Big Tobacco Stocks Shrug Off New Proposed Smoking Ban

November 12, 2015, 8:54 PM UTC
NYC Mayor De Blasio Announces Plan To Overhaul City's Public Housing
NEW YORK, NY - MAY 19: Residents stand outside of an East Harlem public housing complex on May 19, 2015 in New York City. New York City Mayor Bill de Blasio announced his 10-year approach to fixing New York City's ailing public housing authority in an appearance Tuesday at the at Johnson Houses Community Center in Harlem. The plan will call for exploring the development of underused housing sites with mixed-income development. In the plan, half of any new residential units would be for low-income families. The New York City Housing Authority has an annual budget of about $3 billion and provides housing for more than 400,000 residents. (Photo by Spencer Platt/Getty Images)
Photograph by Spencer Platt—Getty Images

Share of Big Tobacco companies were mixed Thursday after news that the Department of Housing and Urban Development proposed a rule to ban smoking through U.S. public housing agencies.

Philip Morris (PM) stock dropped 1% as Altria (MO) edged lower, while Reynolds American (RAI) rose slightly.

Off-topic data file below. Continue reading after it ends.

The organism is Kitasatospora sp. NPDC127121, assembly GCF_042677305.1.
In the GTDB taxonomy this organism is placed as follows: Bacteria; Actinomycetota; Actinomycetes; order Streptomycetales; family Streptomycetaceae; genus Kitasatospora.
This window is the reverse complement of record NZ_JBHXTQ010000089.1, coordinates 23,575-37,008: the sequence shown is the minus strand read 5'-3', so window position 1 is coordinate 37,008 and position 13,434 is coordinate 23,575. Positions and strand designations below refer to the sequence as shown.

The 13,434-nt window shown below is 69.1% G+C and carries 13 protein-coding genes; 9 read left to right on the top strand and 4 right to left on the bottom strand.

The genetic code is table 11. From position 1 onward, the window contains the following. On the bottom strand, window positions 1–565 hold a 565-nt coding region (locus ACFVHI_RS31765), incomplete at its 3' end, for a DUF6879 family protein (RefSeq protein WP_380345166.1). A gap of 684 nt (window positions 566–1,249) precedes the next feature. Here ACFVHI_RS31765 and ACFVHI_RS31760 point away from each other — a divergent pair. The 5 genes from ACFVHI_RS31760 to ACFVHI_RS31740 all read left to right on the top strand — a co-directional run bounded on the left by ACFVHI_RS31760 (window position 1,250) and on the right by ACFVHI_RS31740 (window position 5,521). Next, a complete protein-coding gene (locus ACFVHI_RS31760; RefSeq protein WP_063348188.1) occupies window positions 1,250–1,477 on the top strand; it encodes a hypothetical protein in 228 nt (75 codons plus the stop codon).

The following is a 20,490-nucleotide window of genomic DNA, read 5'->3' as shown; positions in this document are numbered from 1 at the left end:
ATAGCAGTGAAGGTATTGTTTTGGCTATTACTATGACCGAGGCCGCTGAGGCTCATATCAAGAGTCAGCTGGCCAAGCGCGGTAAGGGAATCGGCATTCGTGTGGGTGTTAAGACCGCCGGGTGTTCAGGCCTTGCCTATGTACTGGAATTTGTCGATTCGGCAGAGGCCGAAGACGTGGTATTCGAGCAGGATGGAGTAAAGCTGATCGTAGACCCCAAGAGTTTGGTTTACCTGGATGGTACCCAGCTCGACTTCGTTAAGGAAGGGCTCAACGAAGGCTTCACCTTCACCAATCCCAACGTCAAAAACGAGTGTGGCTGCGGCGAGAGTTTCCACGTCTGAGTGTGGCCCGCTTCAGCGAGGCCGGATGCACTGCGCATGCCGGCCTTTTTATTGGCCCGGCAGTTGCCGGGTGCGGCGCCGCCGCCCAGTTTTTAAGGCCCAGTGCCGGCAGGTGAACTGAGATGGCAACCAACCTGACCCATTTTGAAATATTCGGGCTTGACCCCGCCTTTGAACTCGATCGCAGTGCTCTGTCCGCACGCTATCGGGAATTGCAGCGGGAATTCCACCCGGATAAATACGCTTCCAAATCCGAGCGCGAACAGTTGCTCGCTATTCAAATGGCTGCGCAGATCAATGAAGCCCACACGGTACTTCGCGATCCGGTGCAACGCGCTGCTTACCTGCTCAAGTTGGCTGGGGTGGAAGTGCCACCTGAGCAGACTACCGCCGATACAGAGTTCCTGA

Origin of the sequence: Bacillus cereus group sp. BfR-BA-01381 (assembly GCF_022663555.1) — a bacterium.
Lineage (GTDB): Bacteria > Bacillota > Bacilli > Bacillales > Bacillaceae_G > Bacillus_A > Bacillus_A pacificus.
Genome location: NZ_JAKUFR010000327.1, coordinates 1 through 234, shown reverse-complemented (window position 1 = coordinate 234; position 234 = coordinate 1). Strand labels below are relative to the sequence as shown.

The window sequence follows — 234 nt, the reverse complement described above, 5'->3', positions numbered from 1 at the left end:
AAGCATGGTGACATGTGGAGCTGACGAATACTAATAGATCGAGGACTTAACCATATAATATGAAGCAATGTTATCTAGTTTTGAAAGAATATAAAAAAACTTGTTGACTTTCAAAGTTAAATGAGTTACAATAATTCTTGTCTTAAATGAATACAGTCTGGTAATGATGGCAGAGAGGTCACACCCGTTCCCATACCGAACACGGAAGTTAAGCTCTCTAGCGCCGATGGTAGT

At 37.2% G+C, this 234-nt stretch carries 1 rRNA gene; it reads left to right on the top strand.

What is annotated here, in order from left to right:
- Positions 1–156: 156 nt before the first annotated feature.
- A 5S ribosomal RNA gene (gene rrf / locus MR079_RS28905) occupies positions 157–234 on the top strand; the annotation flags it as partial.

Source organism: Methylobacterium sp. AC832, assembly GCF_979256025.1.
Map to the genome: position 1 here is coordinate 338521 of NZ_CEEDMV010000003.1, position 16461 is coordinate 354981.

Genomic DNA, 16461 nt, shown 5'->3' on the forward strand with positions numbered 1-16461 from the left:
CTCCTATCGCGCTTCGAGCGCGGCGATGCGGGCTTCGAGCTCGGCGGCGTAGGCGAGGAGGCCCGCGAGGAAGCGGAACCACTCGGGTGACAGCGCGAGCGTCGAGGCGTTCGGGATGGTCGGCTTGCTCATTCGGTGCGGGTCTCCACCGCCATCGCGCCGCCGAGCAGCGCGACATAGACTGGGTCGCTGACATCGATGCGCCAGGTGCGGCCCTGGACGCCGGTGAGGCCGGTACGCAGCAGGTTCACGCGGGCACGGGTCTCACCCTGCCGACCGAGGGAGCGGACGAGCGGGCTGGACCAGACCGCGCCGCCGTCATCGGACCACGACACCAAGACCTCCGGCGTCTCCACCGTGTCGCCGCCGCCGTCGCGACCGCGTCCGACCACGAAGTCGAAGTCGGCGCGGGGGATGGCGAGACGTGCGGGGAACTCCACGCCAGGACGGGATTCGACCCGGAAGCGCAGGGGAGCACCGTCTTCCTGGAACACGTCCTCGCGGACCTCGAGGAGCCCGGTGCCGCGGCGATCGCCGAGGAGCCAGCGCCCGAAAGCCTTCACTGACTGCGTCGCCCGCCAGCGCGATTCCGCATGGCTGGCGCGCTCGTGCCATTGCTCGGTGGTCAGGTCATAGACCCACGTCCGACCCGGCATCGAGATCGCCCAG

The changes HUD is proposing would phase in smoking bans to impact the 1.2 million U.S. households living in public housing over the course of 18 months. The proposed ban is designed to “improve indoor air quality in the housing, benefit the health of public housing residents and PHA staff, reduce the risk of catastrophic fires, and lower overall maintenance costs,” according to HUD.

It’s a move that Big Tobacco might have seen coming, since HUD has been encouraging agencies to adopt the ban voluntarily for the past six years. Smoking is already banned in all federal buildings under control of the Executive Branch except public housing.

The proposed rule focuses especially on the potential benefits of eliminating second-hand smoke in the housing units, where, according to the most recent data, 40% of them are home to children. According to the Centers for Disease Control, the lead present in second-hand smoke can leach into children’s bloodstreams and impact their cognitive development. HUD valued the proposed rule’s benefit to non-smoker well-being at as much as $275 million.

“We have a responsibility to protect public housing residents from the harmful effects of secondhand smoke, especially the elderly and children who suffer from asthma and other respiratory diseases,” HUD Secretary Julián Castro said in a statement Thursday. “This proposed rule will help improve the health of more than 760,000 children and help public housing agencies save $153 million every year in healthcare, repairs and preventable fires.”

More than 600 public housing agencies have already banned smoking voluntarily thanks to a years-long push by HUD.

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